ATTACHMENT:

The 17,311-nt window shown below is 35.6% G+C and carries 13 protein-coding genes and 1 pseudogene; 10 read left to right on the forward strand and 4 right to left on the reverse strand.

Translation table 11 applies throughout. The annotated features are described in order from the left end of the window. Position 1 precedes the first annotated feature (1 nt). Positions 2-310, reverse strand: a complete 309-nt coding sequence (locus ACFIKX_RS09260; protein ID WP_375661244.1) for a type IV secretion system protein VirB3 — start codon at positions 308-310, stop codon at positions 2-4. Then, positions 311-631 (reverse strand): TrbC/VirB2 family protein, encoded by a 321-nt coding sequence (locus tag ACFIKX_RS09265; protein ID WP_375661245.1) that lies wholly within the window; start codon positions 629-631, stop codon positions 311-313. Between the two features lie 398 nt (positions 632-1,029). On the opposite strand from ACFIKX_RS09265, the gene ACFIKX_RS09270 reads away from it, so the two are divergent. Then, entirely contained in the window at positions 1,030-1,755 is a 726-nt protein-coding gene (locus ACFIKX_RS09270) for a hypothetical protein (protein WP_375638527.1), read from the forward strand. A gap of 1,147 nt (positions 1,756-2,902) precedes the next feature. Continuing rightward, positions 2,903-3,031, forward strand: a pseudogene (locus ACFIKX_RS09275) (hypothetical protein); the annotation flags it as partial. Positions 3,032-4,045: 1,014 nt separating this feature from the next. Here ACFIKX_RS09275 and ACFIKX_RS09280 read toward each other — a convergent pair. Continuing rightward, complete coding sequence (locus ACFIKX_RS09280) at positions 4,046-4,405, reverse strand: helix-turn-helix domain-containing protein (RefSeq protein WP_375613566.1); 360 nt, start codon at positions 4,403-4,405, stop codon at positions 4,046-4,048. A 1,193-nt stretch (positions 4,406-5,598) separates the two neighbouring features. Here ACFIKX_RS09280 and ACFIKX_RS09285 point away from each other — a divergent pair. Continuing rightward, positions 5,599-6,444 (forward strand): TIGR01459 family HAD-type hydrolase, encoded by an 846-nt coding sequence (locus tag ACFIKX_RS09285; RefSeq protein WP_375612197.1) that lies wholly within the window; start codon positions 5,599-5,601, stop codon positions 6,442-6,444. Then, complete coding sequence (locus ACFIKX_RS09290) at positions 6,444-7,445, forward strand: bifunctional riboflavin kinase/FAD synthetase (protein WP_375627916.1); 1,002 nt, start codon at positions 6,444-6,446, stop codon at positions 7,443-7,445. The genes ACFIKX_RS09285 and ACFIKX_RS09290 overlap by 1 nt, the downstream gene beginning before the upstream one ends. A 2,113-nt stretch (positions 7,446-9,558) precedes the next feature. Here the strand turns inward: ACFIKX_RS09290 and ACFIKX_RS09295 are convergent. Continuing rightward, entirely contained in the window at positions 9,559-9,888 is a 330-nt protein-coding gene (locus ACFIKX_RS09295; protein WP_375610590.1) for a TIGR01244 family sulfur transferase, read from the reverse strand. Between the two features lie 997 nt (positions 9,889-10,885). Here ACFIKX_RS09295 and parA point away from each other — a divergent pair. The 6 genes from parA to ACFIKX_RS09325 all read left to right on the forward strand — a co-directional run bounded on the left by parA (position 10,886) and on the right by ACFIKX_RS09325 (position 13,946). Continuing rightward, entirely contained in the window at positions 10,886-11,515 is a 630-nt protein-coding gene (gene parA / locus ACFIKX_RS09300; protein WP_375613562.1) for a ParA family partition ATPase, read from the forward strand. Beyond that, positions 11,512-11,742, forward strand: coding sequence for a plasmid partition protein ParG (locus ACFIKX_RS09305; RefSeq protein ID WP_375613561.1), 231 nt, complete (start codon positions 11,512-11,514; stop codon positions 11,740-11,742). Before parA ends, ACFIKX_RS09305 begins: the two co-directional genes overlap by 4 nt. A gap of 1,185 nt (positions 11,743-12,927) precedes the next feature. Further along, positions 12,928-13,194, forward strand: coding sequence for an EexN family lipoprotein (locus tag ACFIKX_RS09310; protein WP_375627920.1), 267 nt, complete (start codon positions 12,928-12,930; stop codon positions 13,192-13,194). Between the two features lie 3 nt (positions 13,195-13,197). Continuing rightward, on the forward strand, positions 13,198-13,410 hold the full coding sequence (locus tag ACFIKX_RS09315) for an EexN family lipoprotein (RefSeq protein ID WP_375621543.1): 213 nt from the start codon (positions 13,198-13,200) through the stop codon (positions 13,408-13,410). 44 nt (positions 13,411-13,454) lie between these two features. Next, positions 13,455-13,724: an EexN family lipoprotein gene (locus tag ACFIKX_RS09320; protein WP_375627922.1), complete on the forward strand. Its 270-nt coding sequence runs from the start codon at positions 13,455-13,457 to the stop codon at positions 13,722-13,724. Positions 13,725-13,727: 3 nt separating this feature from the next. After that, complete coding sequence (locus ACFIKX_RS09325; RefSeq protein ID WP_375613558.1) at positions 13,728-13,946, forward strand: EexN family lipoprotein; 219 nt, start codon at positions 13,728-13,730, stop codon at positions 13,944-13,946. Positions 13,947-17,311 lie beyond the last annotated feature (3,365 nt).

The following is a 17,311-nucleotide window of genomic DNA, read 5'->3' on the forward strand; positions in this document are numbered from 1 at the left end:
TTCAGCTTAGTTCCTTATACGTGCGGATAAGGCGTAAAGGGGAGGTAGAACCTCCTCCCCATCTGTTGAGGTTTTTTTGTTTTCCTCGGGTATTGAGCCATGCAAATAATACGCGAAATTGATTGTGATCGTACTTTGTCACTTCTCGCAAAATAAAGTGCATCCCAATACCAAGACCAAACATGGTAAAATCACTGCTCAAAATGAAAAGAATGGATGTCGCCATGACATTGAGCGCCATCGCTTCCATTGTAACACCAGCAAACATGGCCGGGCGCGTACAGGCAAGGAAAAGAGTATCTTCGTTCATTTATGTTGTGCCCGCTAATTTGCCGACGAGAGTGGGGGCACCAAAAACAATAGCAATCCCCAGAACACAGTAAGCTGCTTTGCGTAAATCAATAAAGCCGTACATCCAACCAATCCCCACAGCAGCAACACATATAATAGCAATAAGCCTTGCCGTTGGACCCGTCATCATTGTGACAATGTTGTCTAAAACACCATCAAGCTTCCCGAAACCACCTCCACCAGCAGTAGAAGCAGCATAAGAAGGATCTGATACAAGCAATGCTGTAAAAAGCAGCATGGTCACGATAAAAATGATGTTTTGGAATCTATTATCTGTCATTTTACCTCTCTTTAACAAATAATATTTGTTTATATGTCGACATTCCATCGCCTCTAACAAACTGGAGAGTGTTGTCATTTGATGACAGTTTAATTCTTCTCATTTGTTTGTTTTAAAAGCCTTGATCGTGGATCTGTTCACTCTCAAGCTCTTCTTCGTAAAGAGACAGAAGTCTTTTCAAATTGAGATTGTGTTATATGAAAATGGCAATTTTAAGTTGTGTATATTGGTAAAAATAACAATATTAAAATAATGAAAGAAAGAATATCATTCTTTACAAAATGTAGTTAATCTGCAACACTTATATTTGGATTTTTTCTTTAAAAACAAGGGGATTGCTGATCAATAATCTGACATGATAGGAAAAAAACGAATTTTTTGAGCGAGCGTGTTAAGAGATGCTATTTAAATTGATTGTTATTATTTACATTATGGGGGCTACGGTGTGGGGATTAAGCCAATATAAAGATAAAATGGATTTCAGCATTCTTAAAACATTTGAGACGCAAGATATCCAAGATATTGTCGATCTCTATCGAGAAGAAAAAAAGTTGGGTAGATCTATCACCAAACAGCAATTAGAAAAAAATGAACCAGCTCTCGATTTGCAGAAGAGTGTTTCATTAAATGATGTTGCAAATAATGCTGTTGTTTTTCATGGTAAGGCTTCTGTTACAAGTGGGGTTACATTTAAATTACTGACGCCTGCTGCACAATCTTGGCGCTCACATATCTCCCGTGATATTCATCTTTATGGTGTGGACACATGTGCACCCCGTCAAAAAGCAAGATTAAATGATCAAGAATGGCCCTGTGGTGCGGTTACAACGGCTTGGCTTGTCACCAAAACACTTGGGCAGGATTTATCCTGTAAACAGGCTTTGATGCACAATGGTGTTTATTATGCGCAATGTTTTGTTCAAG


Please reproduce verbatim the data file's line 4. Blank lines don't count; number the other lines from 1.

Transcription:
TTCAGCTTAGTTCCTTATACGTGCGGATAAGGCGTAAAGGGGAGGTAGAACCTCCTCCCCATCTGTTGAGGTTTTTTTGTTTTCCTCGGGTATTGAGCCATGCAAATAATACGCGAAATTGATTGTGATCGTACTTTGTCACTTCTCGCAAAATAAAGTGCATCCCAATACCAAGACCAAACATGGTAAAATCACTGCTCAAAATGAAAAGAATGGATGTCGCCATGACATTGAGCGCCATCGCTTCCATTGTAACACCAGCAAACATGGCCGGGCGCGTACAGGCAAGGAAAAGAGTATCTTCGTTCATTTATGTTGTGCCCGCTAATTTGCCGACGAGAGTGGGGGCACCAAAAACAATAGCAATCCCCAGAACACAGTAAGCTGCTTTGCGTAAATCAATAAAGCCGTACATCCAACCAATCCCCACAGCAGCAACACATATAATAGCAATAAGCCTTGCCGTTGGACCCGTCATCATTGTGACAATGTTGTCTAAAACACCATCAAGCTTCCCGAAACCACCTCCACCAGCAGTAGAAGCAGCATAAGAAGGATCTGATACAAGCAATGCTGTAAAAAGCAGCATGGTCACGATAAAAATGATGTTTTGGAATCTATTATCTGTCATTTTACCTCTCTTTAACAAATAATATTTGTTTATATGTCGACATTCCATCGCCTCTAACAAACTGGAGAGTGTTGTCATTTGATGACAGTTTAATTCTTCTCATTTGTTTGTTTTAAAAGCCTTGATCGTGGATCTGTTCACTCTCAAGCTCTTCTTCGTAAAGAGACAGAAGTCTTTTCAAATTGAGATTGTGTTATATGAAAATGGCAATTTTAAGTTGTGTATATTGGTAAAAATAACAATATTAAAATAATGAAAGAAAGAATATCATTCTTTACAAAATGTAGTTAATCTGCAACACTTATATTTGGATTTTTTCTTTAAAAACAAGGGGATTGCTGATCAATAATCTGACATGATAGGAAAAAAACGAATTTTTTGAGCGAGCGTGTTAAGAGATGCTATTTAAATTGATTGTTATTATTTACATTATGGGGGCTACGGTGTGGGGATTAAGCCAATATAAAGATAAAATGGATTTCAGCATTCTTAAAACATTTGAGACGCAAGATATCCAAGATATTGTCGATCTCTATCGAGAAGAAAAAAAGTTGGGTAGATCTATCACCAAACAGCAATTAGAAAAAAATGAACCAGCTCTCGATTTGCAGAAGAGTGTTTCATTAAATGATGTTGCAAATAATGCTGTTGTTTTTCATGGTAAGGCTTCTGTTACAAGTGGGGTTACATTTAAATTACTGACGCCTGCTGCACAATCTTGGCGCTCACATATCTCCCGTGATATTCATCTTTATGGTGTGGACACATGTGCACCCCGTCAAAAAGCAAGATTAAATGATCAAGAATGGCCCTGTGGTGCGGTTACAACGGCTTGGCTTGTCACCAAAACACTTGGGCAGGATTTATCCTGTAAACAGGCTTTGATGCACAATGGTGTTTATTATGCGCAATGTTTTGTTCAAG